Welcome to Sutton Parish Council - Peterborough


Draft Peterborough Local Plan 2016-2036


Please click here to see Sutton Parish Council's comments on the A47 Dualling Plans

Sutton is a small civil parish - population about 110 - located almost 6 miles to the west of Peterborough in north-west of Cambridgeshire.

Sutton Parish Council comprises five councillors who serve a four year term. The Council normally meets bi-monthly. It holds it’s Annual Parish Council Meeting (at which the Chairman and Vice Chairman are elected) and the Annual Parish Meeting in May.

Parish councils make all manner of decisions on issues that affect the local community. Probably the most common topics that parish councils become involved with are planning matters (they are statutory consultees), crime prevention, managing open spaces and campaigning for, and delivering, better services and facilities.

The schedule of meetings for the coming year are shown on the Agendas & Minutes page. Agendas are posted on village noticeboards and on the website at least three days before each meeting is convened. The venue for all Sutton Parish Council meetings is St. Michael’s Hall (actually the Church nave). The public is welcome, and indeed encouraged, to attend and provision is made at all meetings for public participation.

St Michael & All AngelsSt Michael & All Angels' Church: Nene Way, Sutton, Cambridgeshire, PE5 7XD
This ancient church, dates from the 12th century and was built as a chapel-of-ease to nearby St Kyneburgha’s church, Castor, for the benefit of the villagers of Sutton and to serve Peterborough Abbey’s Grange Farm and manor in the village.



To make a complaint about a councillor you must use the complaints form attached. To process a complaint, a complaint form must be completed and returned to the Monitoring Officer by email or post using the contact details below.


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Confidentiality guidance for complaints34KB–pdf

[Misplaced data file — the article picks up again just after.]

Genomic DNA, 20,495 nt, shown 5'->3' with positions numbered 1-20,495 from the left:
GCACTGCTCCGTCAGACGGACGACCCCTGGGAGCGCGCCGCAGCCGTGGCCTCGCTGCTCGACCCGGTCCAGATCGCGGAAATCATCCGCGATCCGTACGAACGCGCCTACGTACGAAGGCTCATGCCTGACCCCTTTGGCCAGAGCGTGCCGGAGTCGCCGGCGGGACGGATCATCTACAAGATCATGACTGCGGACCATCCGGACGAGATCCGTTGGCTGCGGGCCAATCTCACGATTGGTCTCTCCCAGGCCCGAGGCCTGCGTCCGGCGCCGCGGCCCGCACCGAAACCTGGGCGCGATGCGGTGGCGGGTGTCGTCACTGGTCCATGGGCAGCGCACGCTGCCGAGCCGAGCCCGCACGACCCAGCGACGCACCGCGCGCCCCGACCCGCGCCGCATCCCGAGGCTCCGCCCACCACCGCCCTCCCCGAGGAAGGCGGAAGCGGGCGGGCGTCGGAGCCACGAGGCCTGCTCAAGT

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THE SUTTON TOWNLANDS CHARITY A report to the Sutton Parish Council – May 2021. The Sutton Townlands Charity (“the Charity”) is registered with the Charity Commission (registration number 204122) and was formed in the first half of the 19th century “for the benefit of the Poor in Sutton”. Its current charitable purpose is recorded by way of a Notice under the Charities Act of 1985: - “The relief of persons normally resident in the Parish of Sutton who are in conditions of need, hardship or distress….”. The Charity has two trustees (“the Trustees”) Simon Scriven and Anne Grange. The Parish Council appoints each trustee, and his or her re-appointment is subject to Council approval every three years. The fixed assets of the Charity consist of a parcel of land, of approximately 6 acres, to the north of the village adjoining the boundary of Willowhayne. The land is farmed and provides an annual rent to the Charity which is paid in two half-yearly instalments. The financial assets of the Charity comprise: - 1. 1275.13 Units in the COIF Charities Income Fund. The bid market value of one unit as at 31.3.21 was 1790p, giving the Charity’s investment a bid market value at that date of £22,814. 2. The balance of £26,334. (as at 31.3.21) held in a COIF Charities Deposit Fund. 3. A cash balance held with HSBC, standing at £657 at 1.5.21. Dividends from the Income Fund are transferred quarterly to the Deposit Fund. The COIF Income and Deposit funds are managed by CCLA Investment Management Ltd, which is one of the UK’s largest charity fund managers. It is the intention of the Trustees to transfer the Charity’s investment in the Income Fund to the CCLA’s Ethical Investment Fund at the end of May 2021. As its name suggests, the Ethical Fund restricts the scope for investment, for example limiting the amount of investment in companies extracting non-renewable sources of energy. There have been few calls on the Charity’s resources in recent years as, fortunately, there are few residents of Sutton who have suffered genuine need, hardship or distress, but the Charity has each year bought a supply of coal for one resident to provide warmth over winter. There are tight restrictions in the application of the Charity’s funds which need to be observed, and the Trustees hope that given the small size of the village they will become aware of any qualifying causes as they arise. However, they would welcome any information in that respect that the Council may gather from time to time